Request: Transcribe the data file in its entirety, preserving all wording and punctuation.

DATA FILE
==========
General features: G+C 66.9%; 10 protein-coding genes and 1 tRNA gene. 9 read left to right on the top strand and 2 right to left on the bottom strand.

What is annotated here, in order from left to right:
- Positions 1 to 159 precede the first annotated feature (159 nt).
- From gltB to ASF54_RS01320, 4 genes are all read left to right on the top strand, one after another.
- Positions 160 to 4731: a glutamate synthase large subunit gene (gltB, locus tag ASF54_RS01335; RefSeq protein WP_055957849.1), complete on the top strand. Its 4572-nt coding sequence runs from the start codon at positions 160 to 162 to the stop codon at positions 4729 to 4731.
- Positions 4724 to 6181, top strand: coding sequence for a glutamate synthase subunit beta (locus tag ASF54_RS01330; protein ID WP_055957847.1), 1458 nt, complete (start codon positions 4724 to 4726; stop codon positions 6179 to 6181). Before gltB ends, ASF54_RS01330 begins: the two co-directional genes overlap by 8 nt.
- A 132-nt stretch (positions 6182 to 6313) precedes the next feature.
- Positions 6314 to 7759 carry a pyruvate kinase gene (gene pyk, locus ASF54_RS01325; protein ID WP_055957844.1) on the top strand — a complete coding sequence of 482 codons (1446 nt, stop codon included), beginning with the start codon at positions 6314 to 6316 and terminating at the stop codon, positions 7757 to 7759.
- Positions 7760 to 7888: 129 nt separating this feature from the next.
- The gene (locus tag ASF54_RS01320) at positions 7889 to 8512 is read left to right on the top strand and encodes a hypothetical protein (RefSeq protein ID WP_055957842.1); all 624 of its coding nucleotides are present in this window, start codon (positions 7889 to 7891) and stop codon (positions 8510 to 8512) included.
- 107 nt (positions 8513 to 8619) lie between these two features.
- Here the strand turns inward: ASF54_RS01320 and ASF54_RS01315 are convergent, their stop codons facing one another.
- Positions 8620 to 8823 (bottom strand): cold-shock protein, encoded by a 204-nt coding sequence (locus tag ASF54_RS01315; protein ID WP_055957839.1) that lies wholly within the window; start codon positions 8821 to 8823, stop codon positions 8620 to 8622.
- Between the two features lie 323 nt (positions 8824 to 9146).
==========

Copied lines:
General features: G+C 66.9%; 10 protein-coding genes and 1 tRNA gene. 9 read left to right on the top strand and 2 right to left on the bottom strand.

What is annotated here, in order from left to right:
- Positions 1 to 159 precede the first annotated feature (159 nt).
- From gltB to ASF54_RS01320, 4 genes are all read left to right on the top strand, one after another.
- Positions 160 to 4731: a glutamate synthase large subunit gene (gltB, locus tag ASF54_RS01335; RefSeq protein WP_055957849.1), complete on the top strand. Its 4572-nt coding sequence runs from the start codon at positions 160 to 162 to the stop codon at positions 4729 to 4731.
- Positions 4724 to 6181, top strand: coding sequence for a glutamate synthase subunit beta (locus tag ASF54_RS01330; protein ID WP_055957847.1), 1458 nt, complete (start codon positions 4724 to 4726; stop codon positions 6179 to 6181). Before gltB ends, ASF54_RS01330 begins: the two co-directional genes overlap by 8 nt.
- A 132-nt stretch (positions 6182 to 6313) precedes the next feature.
- Positions 6314 to 7759 carry a pyruvate kinase gene (gene pyk, locus ASF54_RS01325; protein ID WP_055957844.1) on the top strand — a complete coding sequence of 482 codons (1446 nt, stop codon included), beginning with the start codon at positions 6314 to 6316 and terminating at the stop codon, positions 7757 to 7759.
- Positions 7760 to 7888: 129 nt separating this feature from the next.
- The gene (locus tag ASF54_RS01320) at positions 7889 to 8512 is read left to right on the top strand and encodes a hypothetical protein (RefSeq protein ID WP_055957842.1); all 624 of its coding nucleotides are present in this window, start codon (positions 7889 to 7891) and stop codon (positions 8510 to 8512) included.
- 107 nt (positions 8513 to 8619) lie between these two features.
- Here the strand turns inward: ASF54_RS01320 and ASF54_RS01315 are convergent, their stop codons facing one another.
- Positions 8620 to 8823 (bottom strand): cold-shock protein, encoded by a 204-nt coding sequence (locus tag ASF54_RS01315; protein ID WP_055957839.1) that lies wholly within the window; start codon positions 8821 to 8823, stop codon positions 8620 to 8622.
- Between the two features lie 323 nt (positions 8824 to 9146).